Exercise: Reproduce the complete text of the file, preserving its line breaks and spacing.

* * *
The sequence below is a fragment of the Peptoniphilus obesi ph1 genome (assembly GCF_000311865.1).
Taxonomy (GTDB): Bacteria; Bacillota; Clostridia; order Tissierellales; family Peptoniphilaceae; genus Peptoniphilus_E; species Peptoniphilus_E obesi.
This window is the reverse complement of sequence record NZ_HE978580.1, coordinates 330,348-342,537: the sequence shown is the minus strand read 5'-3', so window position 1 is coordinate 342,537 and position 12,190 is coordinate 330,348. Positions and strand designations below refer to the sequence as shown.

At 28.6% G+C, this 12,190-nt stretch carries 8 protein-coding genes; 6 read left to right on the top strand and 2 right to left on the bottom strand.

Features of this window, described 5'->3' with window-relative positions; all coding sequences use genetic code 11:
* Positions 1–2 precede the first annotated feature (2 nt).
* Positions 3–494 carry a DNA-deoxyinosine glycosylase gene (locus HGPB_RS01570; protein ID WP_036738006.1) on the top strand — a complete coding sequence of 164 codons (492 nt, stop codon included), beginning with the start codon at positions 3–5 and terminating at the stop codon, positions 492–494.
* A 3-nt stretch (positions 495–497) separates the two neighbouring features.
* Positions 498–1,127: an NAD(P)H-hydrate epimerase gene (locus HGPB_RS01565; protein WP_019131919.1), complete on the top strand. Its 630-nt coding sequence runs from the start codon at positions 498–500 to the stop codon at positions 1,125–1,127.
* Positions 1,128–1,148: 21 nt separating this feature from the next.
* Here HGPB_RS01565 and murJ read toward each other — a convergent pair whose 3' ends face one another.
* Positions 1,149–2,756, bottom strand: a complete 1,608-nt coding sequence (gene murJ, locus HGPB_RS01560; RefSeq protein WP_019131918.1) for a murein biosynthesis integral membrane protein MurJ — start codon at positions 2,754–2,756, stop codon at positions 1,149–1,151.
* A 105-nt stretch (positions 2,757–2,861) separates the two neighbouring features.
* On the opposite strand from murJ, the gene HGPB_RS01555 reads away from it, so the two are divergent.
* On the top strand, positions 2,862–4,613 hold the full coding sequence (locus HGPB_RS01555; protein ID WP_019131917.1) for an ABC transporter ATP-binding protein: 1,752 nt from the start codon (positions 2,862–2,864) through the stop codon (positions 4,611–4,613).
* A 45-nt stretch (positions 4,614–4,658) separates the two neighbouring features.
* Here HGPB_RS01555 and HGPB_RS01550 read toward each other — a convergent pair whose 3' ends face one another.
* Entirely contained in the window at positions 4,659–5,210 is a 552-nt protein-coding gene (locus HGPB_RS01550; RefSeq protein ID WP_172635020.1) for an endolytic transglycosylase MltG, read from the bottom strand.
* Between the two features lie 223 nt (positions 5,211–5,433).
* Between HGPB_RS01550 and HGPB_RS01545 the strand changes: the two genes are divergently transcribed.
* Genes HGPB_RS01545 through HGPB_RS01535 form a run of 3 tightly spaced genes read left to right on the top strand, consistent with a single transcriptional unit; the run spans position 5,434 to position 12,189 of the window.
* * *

The sequence below is a fragment of the Peptoniphilus obesi ph1 genome (assembly GCF_000311865.1).
Taxonomy (GTDB): Bacteria; Bacillota; Clostridia; order Tissierellales; family Peptoniphilaceae; genus Peptoniphilus_E; species Peptoniphilus_E obesi.
This window is the reverse complement of sequence record NZ_HE978580.1, coordinates 330,348-342,537: the sequence shown is the minus strand read 5'-3', so window position 1 is coordinate 342,537 and position 12,190 is coordinate 330,348. Positions and strand designations below refer to the sequence as shown.

At 28.6% G+C, this 12,190-nt stretch carries 8 protein-coding genes; 6 read left to right on the top strand and 2 right to left on the bottom strand.

Features of this window, described 5'->3' with window-relative positions; all coding sequences use genetic code 11:
* Positions 1–2 precede the first annotated feature (2 nt).
* Positions 3–494 carry a DNA-deoxyinosine glycosylase gene (locus HGPB_RS01570; protein ID WP_036738006.1) on the top strand — a complete coding sequence of 164 codons (492 nt, stop codon included), beginning with the start codon at positions 3–5 and terminating at the stop codon, positions 492–494.
* A 3-nt stretch (positions 495–497) separates the two neighbouring features.
* Positions 498–1,127: an NAD(P)H-hydrate epimerase gene (locus HGPB_RS01565; protein WP_019131919.1), complete on the top strand. Its 630-nt coding sequence runs from the start codon at positions 498–500 to the stop codon at positions 1,125–1,127.
* Positions 1,128–1,148: 21 nt separating this feature from the next.
* Here HGPB_RS01565 and murJ read toward each other — a convergent pair whose 3' ends face one another.
* Positions 1,149–2,756, bottom strand: a complete 1,608-nt coding sequence (gene murJ, locus HGPB_RS01560; RefSeq protein WP_019131918.1) for a murein biosynthesis integral membrane protein MurJ — start codon at positions 2,754–2,756, stop codon at positions 1,149–1,151.
* A 105-nt stretch (positions 2,757–2,861) separates the two neighbouring features.
* On the opposite strand from murJ, the gene HGPB_RS01555 reads away from it, so the two are divergent.
* On the top strand, positions 2,862–4,613 hold the full coding sequence (locus HGPB_RS01555; protein ID WP_019131917.1) for an ABC transporter ATP-binding protein: 1,752 nt from the start codon (positions 2,862–2,864) through the stop codon (positions 4,611–4,613).
* A 45-nt stretch (positions 4,614–4,658) separates the two neighbouring features.
* Here HGPB_RS01555 and HGPB_RS01550 read toward each other — a convergent pair whose 3' ends face one another.
* Entirely contained in the window at positions 4,659–5,210 is a 552-nt protein-coding gene (locus HGPB_RS01550; RefSeq protein ID WP_172635020.1) for an endolytic transglycosylase MltG, read from the bottom strand.
* Between the two features lie 223 nt (positions 5,211–5,433).
* Between HGPB_RS01550 and HGPB_RS01545 the strand changes: the two genes are divergently transcribed.
* Genes HGPB_RS01545 through HGPB_RS01535 form a run of 3 tightly spaced genes read left to right on the top strand, consistent with a single transcriptional unit; the run spans position 5,434 to position 12,189 of the window.